Rod Liddle Rod Liddle

The rancid meanderings of a long-spent wankpuffin: Justin Bieber’s Changes reviewed

The only change I can find on the Canadian bratlette’s fifth album is that the lyrics are even more stupid and the music ever more anodyne

Grade: D–

For my first review of popular music releases in 2020 I thought I’d deposit this large vat of crap over your heads. This is the fifth album from Canada’s androgynous, tattooed bratlette — purveyor of corporate trap dross to the world’s pre-pubescent thots, skanks and wannabe hos. Trouble is, even for the dumbest of the world’s unter-mädchens, Bieber’s schtick has long since worn a little thin.

So his new album is called Changes, which is the only echo of David Bowie you will find within. But as Justin puts it on the title track: ‘Tho I’m goin thru changes, don’t mean that I’ll change.’ No indeed, well put. The only change I can find is that the lyrics are even more stupid and the music ever more anodyne.

He has turned to a particularly vapid low-energy R&B, supposedly enhanced by collaborations with biz people who, in all honesty, aren’t really that cool. The tunes are sub-nursery rhyme, the lyrics self-regarding gibberish. ‘Do me like you miss me even tho you bin wid me’ is one of the highlights. Unless you prefer the lead single’s musings on what constitutes the apogee of good taste: ‘Yeah, you got that yummy, yum, that yummy, yum.’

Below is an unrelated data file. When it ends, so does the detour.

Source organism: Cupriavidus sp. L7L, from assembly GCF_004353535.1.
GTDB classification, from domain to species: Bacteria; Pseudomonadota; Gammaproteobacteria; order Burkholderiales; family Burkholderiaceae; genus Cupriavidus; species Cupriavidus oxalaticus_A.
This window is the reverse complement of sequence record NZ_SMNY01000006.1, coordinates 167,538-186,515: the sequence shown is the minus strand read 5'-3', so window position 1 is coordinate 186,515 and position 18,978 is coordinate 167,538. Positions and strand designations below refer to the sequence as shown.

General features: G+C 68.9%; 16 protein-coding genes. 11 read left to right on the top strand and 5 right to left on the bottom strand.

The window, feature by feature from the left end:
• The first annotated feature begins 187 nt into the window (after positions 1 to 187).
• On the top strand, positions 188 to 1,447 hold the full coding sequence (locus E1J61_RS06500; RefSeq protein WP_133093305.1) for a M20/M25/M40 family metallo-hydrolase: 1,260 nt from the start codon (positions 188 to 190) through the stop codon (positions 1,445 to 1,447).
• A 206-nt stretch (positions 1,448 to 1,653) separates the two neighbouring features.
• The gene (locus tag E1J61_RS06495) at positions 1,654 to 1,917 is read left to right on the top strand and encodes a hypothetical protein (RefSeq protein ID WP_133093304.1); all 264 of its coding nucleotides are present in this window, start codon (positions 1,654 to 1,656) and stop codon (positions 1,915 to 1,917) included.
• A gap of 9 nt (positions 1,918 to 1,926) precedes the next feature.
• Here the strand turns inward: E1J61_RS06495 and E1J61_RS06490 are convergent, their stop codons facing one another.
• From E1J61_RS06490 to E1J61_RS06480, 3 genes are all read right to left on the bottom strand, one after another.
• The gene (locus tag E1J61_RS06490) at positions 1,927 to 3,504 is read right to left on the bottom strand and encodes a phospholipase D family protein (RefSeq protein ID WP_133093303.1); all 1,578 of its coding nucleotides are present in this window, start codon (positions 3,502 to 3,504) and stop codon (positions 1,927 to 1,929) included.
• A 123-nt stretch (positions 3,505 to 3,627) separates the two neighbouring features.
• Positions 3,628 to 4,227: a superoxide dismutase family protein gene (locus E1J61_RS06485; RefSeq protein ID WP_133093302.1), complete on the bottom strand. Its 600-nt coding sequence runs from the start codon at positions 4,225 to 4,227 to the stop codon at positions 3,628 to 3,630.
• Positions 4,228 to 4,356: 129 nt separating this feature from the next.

There is a momentary frisson of pleasure in the jazz guitar intro to ‘ETA’ — in which Justin wishes to ascertain from his partner the precise time at which she is arriving, presumably so he can have supper ready — but it is soon straitjacketed into dancey MOR hell. The rancid castrati meanderings of a long-spent wankpuffin. That is all ye know on earth and all ye need to know.

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